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Men at the Golden Globes pass up an opportunity to speak on the #metoo movement

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Paul Drinkwater | AP

Paul Drinkwater | AP

Paul Drinkwater | AP

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Silence is a lot of things.  But in the case of last Sunday’s Golden Globe Awards, silence was anything but golden.

For the men of Hollywood, it was their first chance to denounce a dark secret that had finally been unearthed.  Harvey Weinstein, Russell Simmons, Louis C.K. and so many others had used their status to sexually harass, humiliate, and assault hundreds of women throughout their careers.

Yet despite wearing all black, and promptly displaying their “Time’s Up” pins, not a single male winner from the 75th Golden Globes addressed that very issue.  Their collective silence wasn’t golden.  It was gutless.

“I’m not surprised,” said Ryan Witry, 20, a junior at DePaul, “but I am somewhat disappointed.  Don’t wear pins if you’re not willing to speak out.  Don’t be a bystander.”

Witry watched the entire ceremony and believed that the “Time’s Up” coalition was well represented.  But he’s worried about people taking advantage of the movement.

“It’s one thing to say you believe in it, but it’s another to actually do something about it,” Witry said.  “People like James Franco don’t deserve to be viewed as altruistic if they’re also abusing others.  That distracts from the movement as a whole.”

Paul Drinkwater | AP

Four days after the Golden Globes, the Los Angeles Times reported that five women had accused Franco of “inappropriate or sexually exploitative behavior.  The actor has since denied the allegations, but he supported their decision to speak out.  Franco wore all black during the ceremony.

Wearing a solid color of clothing is hardly showing solidarity to begin with.  Let’s get that straight.  It’s doing the bare-minimum.  The same goes for donning a plastic pin or using a particular hashtag on Twitter.  That doesn’t absolve anyone (or in this case any man) from using their platform to speak about against injustice.

Especially when that platform comes in front of a nationally televised audience.  Nobody is asking Gary Oldman, Aziz Ansari or Ewan McGregor to undo decades of sickening misconduct.  That’s impossible.  But identifying a problem is the first step towards finding a solution.  Failing to do so suggests that there isn’t a problem.

“I’m not surprised at all,” said Sam Breedlove, 19, a sophomore at DePaul, “This movement is more complicated than it may seem.  Not everything is black and white, and not a lot of people are educated on the whole thing thing.”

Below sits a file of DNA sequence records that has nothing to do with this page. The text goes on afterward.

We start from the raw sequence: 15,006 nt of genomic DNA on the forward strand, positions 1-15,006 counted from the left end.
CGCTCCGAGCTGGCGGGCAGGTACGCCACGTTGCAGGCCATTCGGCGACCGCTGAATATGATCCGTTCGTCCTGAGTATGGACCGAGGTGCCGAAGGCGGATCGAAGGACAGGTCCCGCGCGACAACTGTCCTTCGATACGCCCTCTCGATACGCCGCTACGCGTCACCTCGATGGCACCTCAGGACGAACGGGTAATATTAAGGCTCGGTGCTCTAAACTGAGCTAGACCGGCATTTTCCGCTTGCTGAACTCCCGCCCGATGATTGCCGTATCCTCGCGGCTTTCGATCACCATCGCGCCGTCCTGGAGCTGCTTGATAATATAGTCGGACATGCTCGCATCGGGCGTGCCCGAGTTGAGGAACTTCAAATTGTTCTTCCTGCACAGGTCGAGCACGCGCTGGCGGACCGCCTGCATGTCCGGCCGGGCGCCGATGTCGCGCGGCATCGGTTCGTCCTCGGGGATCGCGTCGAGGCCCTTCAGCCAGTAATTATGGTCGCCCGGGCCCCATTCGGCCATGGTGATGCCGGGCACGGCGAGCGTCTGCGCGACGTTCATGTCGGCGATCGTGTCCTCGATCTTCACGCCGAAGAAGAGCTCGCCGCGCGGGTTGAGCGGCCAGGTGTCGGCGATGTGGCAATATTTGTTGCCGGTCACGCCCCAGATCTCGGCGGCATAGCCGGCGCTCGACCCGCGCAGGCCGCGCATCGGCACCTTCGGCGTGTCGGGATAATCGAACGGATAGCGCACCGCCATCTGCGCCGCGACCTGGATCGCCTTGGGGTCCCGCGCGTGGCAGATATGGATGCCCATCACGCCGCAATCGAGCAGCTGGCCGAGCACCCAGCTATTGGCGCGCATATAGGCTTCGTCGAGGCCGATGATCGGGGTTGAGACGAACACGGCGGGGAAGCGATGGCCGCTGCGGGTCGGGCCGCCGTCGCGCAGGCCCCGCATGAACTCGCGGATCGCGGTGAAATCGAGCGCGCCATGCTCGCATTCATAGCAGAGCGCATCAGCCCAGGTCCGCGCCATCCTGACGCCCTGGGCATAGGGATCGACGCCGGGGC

Breedlove cautioned against condemning those who avoided the subject during their speeches.  Even with the best intentions, she argued that they could’ve inadvertently said the wrong thing.  That’s especially true if the individual isn’t well informed.

“This just tells me that people need to actively go out of their way to listen and learn more about this movement, as well as for people within to leave some room for growth,” Breedlove said.

When referring to discussions of race back in the fall, San Antonio Spurs’ coach Gregg Popovich had this to say.

“Well, it’s because it’s uncomfortable and there has to be an uncomfortable element in the discourse for anything to change.”

Racism and sexism are not the same, but they do intersect.  They’re uncomfortable to talk about.  But that doesn’t mean conversations involving those concepts shouldn’t be had.  Would it have been uncomfortable to make a statement regarding sexual harassment on live television?  Absolutely.

But for millions of women in this country, those same feelings of uneasiness are what they endure in the workplace every day.  Voicing support for a movement for change in front of a camera is the least a man should be willing to do.

And it doesn’t stop there.  In fact, the fight against sexual assault will never stop.  It shouldn’t take a monster like Weinstein to spark public outrage.  This isn’t a new phenomenon – just ask your mother, sister, daughter or girlfriend.  Better yet, listen to what they have to say.

Pay attention to organizations like DePaul’s Feminist Front and their message.  Take claims of sexual abuse very seriously.  If you see something, say something.

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